Americans are finally eating their vegetables—in a bottle.
Premium, cold-pressed raw juices made from a veritable salad bar of ingredients are the consumer’s new main squeeze. Across the country, juice bars are popping up on every corner, and chefs and restaurateurs are offering fresh twists on the standard fruit and vegetable concoctions.
“At the bar, we’re making juices like cocktails with really vibrant flavors, cool herbal infusions and rare or exotic produce,” she says. “We want every single juice to not only be beautiful and nutritious, but to have that quality of ‘I can’t stop drinking it.’ This is a great advantage to standing out in the market.”
At The Butcher’s Daughter juice bar and café in New York, owner Heather Tierney brings the same creativity to her business as chefs infuse into their food.
Health-conscious consumers and affluent millennials are fueling the juice trend, sipping a rainbow of produce as a way to lose weight, boost immunity, cleanse their systems or simply incorporate more fruits and vegetables into their diet.
Sales at U.S. juice bars and smoothie chains are showing continuous growth, topping $2 billion in 2012, nearly doubling since 2004, according to Juice Gallery Multimedia, a firm that tracks the foodservice industry.
This new crop of healthy cocktails is mostly made via cold press, a process that extracts juice by first crushing and then pressing fruit and vegetables for the highest juice yield. Because the process doesn’t produce heat, it keeps more nutrients intact. Since fresh juices are unpasteurized, customers need to drink up within a few days.
“Cold-pressed juices are not likely to outgrow the rest of the juice category but there is tremendous consumer demand for healthy, natural products,” says Darren Tristano, executive vice president at Technomic, a foodservice research firm. “We’re in the very early stages of growth in the life cycle curve and it’s evolving very quickly,” he says. “We’ll see significant growth over the next few years. The perception is that it’s better for you, and that’s going to guide most consumers.”
But the juice habit isn’t cheap.
A 16-ounce drink, made without fillers like water, ice or a dairy base, can range from $6 to $12 or more. Juice bar owners say juicing is labor intensive and that food costs are higher because organic produce tends to be costlier than its conventional counterparts. In addition, raw juice has a short shelf life and owners must comply with strict sanitary guidelines to ensure quality and safety.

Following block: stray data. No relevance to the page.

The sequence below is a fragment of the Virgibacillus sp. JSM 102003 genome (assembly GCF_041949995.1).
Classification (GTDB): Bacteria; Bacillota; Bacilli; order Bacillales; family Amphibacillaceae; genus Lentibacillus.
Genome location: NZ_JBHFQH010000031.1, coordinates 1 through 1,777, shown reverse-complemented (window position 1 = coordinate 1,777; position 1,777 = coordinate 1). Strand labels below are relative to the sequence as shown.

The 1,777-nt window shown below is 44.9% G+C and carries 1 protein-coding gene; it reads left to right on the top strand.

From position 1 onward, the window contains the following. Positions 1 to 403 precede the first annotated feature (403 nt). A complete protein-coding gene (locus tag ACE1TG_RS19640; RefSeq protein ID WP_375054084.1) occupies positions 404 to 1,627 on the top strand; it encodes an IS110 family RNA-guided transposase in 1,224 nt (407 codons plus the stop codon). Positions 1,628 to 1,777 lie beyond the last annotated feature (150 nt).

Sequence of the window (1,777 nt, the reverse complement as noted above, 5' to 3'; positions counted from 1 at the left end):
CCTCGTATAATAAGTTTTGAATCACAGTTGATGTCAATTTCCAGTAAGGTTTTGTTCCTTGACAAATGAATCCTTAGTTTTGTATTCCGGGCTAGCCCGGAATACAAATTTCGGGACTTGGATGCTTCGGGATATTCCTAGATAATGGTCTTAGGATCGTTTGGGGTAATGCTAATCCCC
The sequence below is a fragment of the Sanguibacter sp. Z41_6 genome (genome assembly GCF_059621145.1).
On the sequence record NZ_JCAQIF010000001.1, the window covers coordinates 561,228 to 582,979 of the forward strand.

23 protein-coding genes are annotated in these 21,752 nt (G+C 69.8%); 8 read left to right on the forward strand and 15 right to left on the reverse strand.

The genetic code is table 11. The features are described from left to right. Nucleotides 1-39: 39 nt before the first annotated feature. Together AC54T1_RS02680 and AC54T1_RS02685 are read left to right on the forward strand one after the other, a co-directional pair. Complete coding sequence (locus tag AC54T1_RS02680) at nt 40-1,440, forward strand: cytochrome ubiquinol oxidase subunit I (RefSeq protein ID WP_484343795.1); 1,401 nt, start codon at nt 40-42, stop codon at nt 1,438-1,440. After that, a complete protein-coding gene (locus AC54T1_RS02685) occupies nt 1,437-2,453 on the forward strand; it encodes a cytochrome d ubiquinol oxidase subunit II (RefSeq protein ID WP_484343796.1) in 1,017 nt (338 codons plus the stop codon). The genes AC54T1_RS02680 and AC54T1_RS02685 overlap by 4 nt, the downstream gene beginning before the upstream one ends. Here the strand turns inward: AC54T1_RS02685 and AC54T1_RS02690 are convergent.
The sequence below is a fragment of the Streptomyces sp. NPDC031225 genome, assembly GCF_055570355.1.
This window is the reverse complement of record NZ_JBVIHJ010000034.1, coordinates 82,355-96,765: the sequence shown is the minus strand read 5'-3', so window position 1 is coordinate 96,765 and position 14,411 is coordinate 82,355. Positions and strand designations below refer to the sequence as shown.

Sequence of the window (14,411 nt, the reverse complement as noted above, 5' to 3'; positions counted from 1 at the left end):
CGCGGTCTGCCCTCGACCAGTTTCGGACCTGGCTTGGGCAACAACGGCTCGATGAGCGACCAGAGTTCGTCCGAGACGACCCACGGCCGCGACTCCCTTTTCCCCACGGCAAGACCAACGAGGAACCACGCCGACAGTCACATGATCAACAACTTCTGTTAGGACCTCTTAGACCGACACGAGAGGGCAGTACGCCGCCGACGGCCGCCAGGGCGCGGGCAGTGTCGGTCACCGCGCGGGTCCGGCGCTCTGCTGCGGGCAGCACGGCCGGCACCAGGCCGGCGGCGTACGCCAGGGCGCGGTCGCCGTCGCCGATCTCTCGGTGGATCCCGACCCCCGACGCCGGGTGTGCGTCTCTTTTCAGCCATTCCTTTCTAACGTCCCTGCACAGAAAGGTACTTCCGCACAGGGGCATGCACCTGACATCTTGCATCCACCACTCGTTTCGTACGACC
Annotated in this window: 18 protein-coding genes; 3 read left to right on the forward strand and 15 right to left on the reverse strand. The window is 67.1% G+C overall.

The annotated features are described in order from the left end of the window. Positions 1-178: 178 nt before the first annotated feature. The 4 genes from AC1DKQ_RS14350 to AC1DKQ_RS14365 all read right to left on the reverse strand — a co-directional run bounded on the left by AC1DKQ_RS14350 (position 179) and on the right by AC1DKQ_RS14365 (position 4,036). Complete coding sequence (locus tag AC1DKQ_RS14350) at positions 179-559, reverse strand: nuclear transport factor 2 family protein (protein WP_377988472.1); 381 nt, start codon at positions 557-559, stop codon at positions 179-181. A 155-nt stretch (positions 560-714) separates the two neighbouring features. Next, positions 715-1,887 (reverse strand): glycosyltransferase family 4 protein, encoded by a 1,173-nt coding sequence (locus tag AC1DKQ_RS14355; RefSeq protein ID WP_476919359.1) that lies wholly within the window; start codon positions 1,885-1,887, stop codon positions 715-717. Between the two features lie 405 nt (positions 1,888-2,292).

“There’s almost a grocery bag full of produce that goes into every cup,” says Robert Larkin, co-founder of Daily Juice, which opened in Austin in 2003 and now has three area locations serving juices, smoothies and salads. “There can be some sticker shock if you don’t understand that.”
Larkin says his business operates at “slightly slimmer” margins than a typical restaurant. To capitalize on growth, the company began franchising and recently redesigned its shops using reclaimed woods and recycled materials. His goal is to bring cold-pressed juices to underserved markets in the southern and central United States. So far, he has 21 franchise agreements in hand and expects Daily Juice to grow beyond Texas in 2015.
“When we started, we had almost a cultish following,” he says. “Now we want it to be comfortable for anyone: regular juicers, people who have just heard about it and those passing by who decide to give it a try.”
Chicago-based writer Monica Ginsburg is hooked on the Greenberry (kale, lime, apple, strawberry and cilantro) from Protein Bar.
Squeeze fresh juice into big business. Here are four tips to ride the juice wave:
1. Keep the menu simple: Produce spoils quickly and customers new to cold-pressed juices may be intimated by all-green concoctions. “Our best seller is the Easy Green, with cucumbers, kale, apple and lemon,” says Amy Waldman, founder of Puree Artisan Juice Bar, with two Bethesda, Md., locations and a busy delivery service. “People like to start with something familiar, then they’ll often branch out.”
2. Merchandise products: Package juice in attractive bottles to show off its vibrant colors. Highlight the health benefits and, if produce is organic or locally sourced, include background on the farm.
3. Educate customers: Provide knowledge about the product, “This can be the difference of them being loyal to your brand or trying someone else,” says Robert Larkin, co-founder of Austin’s Daily Juice.
4. Be sure it’s a fit: “Unless you love juice or your main focus is health foods, you’re better off not to go down this road,” says Matthew Sherman, owner of three Jugofresh juice and smoothie shops in Miami and four more opening this year. “It’s a very labor-intensive business and does not lend itself well to sitting by Coke bottles,” he says. “My brother has a deli in Maryland and was thinking of adding juices. I told him to focus on making the best sandwich he could make instead.”
The New Liquid Lunch
Cucumber cocktails, superfood smoothies and other nutrient-packed nectars are sprouting up at juiceterias across the country. Chug these cold-crafted combos:
Hangover Killer: pineapple, cilantro, chile,Thai coconut, evening primrose oil, yuzu, $9
The Ashram: grapefruit, lemon, turmeric, cayenne, honey, $9
Natural Gatorade: cucumber, celery, lemon, lime, $7.95
Xtra Holla Pain Yo!: jalapeño, garlic, carrot, orange, cilantro, lime, salt, $7.50
Banana Manna Shake: cold-pressed juice with vegan “ice cream” (bananas, almonds, cacao or sunflower seeds), $6.50 to $9.50
Spiced Yam: garnet yam, carrot, red apple, cinnamon, ginger, $9
Garden of Vegan: kale, beets, collard greens,cabbage, red pepper, tomato, lemon, ginger, apple cider vinegar, cayenne, $10